The Bank of England were one of the earliest pioneers of using fan charts to illustrate uncertainty in their forecasts, similar to this one:

As far as I can tell these charts were made in Excel, although (appropriately) I am not completely certain. There are also MATLAB scripts to create fan charts.

The fanplot package can also replicate Bank of England fan charts in R….

The Bank of England produce fan charts of forecasts for CPI and GDP in their quarterly Inflation Reports. They also provide data, in the form of mode, uncertainty and a skewness parameters of a split-normal distribution that underlie their fan charts (The Bank of England predominately refer to the equivalent, re-parametrised, two-piece normal distribution). The probability density of the split-normal distribution is given by Julio (2007) as

\[f(x; \mu, \sigma_1, \sigma_2) = \left\{\begin{array}{ll}\frac{\sqrt 2}{\sqrt\pi (\sigma_1+\sigma_2)} e^{-\frac{1}{2\sigma_1^2}(x-\mu)^2} \quad \mbox{for } -\infty < x \leq \mu \\\frac{\sqrt 2}{\sqrt\pi (\sigma_1+\sigma_2)} e^{-\frac{1}{2\sigma_2^2}(x-\mu)^2} \quad \mbox{for } \mu < x < \infty \\\end{array},\right.\]

where \(\mu\) represents the mode
parameter, and the two standard deviations \(\sigma_1\) and \(\sigma_2\) can be derived given the overall
uncertainty parameter, \(\sigma\) and
skewness parameters, \(\gamma\), as;
\(\sigma^2=\sigma^2_1(1+\gamma)=\sigma^2_2(1-\gamma).\)
The fanplot package contains functions for the density, distribution and
quantile of a split normal distribution (`dsplitnorm`

,
`psplitnorm`

and `qsplitnorm`

) and a random
generator function `rsplitnorm`

In order to reproduce the Bank of England plots there are two data
sets in the fanplot package. The `cpi`

object is a time
series data frame with past values of CPI index. The `boe`

object is a data frame with historical details on the split normal
parameters for CPI inflation between Q1 2004 to Q4 2013 forecasts
published by the Bank of England.

```
## time0 time mode uncertainty skew
## 1 2004 2004.00 1.34 0.2249 0
## 2 2004 2004.25 1.60 0.3149 0
## 3 2004 2004.50 1.60 0.3824 0
## 4 2004 2004.75 1.71 0.4274 0
## 5 2004 2005.00 1.77 0.4499 0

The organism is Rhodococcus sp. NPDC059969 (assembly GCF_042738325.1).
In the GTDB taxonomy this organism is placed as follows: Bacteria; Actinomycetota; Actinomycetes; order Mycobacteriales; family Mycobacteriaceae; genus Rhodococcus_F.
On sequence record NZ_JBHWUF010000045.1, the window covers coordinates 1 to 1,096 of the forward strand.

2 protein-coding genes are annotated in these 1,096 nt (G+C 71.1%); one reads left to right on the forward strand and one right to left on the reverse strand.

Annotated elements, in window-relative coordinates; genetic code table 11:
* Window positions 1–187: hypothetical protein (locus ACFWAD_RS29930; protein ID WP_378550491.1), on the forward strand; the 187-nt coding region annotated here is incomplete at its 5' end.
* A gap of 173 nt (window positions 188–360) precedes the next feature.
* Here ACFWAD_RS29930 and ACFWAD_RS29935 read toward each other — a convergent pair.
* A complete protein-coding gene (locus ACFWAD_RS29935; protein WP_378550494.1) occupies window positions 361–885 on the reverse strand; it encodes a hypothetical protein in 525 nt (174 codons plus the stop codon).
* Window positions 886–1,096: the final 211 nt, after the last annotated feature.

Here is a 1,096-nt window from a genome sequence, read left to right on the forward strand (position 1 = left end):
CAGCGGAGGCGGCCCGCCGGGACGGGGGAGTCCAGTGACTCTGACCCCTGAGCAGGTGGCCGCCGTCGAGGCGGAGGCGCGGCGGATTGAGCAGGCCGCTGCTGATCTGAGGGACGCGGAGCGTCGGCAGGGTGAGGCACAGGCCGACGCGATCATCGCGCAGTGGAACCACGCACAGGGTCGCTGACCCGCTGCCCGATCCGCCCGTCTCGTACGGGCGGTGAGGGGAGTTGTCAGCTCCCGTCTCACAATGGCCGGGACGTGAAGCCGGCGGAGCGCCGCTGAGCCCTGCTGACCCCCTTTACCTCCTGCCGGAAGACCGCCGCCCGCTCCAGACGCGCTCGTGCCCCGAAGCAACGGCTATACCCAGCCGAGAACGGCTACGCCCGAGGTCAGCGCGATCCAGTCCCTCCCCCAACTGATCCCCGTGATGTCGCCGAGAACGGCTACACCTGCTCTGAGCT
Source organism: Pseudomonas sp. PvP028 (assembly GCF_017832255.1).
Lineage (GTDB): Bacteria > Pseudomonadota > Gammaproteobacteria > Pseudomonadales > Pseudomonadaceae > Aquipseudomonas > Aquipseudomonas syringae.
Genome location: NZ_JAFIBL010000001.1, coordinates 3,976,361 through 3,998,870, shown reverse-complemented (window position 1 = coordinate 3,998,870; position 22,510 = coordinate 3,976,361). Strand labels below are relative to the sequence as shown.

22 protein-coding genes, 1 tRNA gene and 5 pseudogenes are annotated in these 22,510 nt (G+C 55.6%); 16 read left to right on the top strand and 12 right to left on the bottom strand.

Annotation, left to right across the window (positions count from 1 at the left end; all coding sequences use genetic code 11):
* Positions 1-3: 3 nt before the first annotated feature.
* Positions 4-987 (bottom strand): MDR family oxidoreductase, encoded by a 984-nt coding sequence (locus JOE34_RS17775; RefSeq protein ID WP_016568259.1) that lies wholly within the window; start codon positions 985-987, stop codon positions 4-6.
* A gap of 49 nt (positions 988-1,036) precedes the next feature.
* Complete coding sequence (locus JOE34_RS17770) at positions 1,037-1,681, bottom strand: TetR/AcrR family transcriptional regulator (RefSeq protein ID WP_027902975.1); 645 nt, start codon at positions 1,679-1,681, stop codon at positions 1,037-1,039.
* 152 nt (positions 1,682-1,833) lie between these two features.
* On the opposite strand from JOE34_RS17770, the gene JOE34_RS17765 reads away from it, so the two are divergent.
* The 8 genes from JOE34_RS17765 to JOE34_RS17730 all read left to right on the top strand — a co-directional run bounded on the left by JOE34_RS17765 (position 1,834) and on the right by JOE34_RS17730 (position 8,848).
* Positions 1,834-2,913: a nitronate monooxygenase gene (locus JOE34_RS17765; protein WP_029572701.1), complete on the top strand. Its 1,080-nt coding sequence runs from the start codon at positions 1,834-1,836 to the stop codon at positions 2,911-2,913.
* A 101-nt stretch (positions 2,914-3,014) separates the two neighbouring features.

## 6 2004 2005.25 1.68 0.4761 0
```

The first column `time0`

refers to the base year of
forecast, the second, `time`

indexes future projections,
whilst the remaining three columns provide values for the corresponding
projected mode (\(\mu\)), uncertainty
(\(\sigma\)) and skew (\(\gamma\)) parameters: Users can replicate
past Bank of England fan charts for a particular period after creating a
matrix object that contains values on the split-normal quantile function
for a set of user defined probabilities. For example, in the code below,
a subset of the Bank of England future parameters of CPI published in Q1
2013 are first selected. Then a vector of probabilities related to the
percentiles, that we ultimately would like to plot different shaded fans
for, are created. Finally, in a `for`

loop the
`qsplitnorm`

function, calculates the values for which the
time-specific (`i`

) split-normal distribution will be less
than or equal to the probabilities of `p`

.

```
# select relevant data
y0 <- 2013
boe0 <- subset(boe, time0==y0)
k <- nrow(boe0)
# guess work to set percentiles the BOE are plotting
p <- seq(0.05, 0.95, 0.05)
p <- c(0.01, p, 0.99)
# quantiles of split-normal distribution for each probability
# (row) at each future time point (column)
cpival <- matrix(NA, nrow = length(p), ncol = k)
for (i in 1:k)
cpival[, i] <- qsplitnorm(p, mode = boe0$mode[i], sd = boe0$uncertainty[i], skew = boe0$skew[i])
```

The new object `cpival`

contains the values evaluated from
the `qsplitnorm`

function in 6 rows and 13 columns, where rows
represent the probabilities used in the calculation `p`

and
columns represent successive time periods.

`cpival[1:5, 1:5]`

```
## [,1] [,2] [,3] [,4] [,5]
## [1,] 1.310928 0.8728139 0.6377539 0.1755382 -0.1673062
## [2,] 1.726639 1.4725288 1.3942125 1.0410359 0.7458961
## [3,] 1.948254 1.7922346 1.7974778 1.5024295 1.2327209
## [4,] 2.097776 2.0079386 2.0695589 1.8137296 1.5611793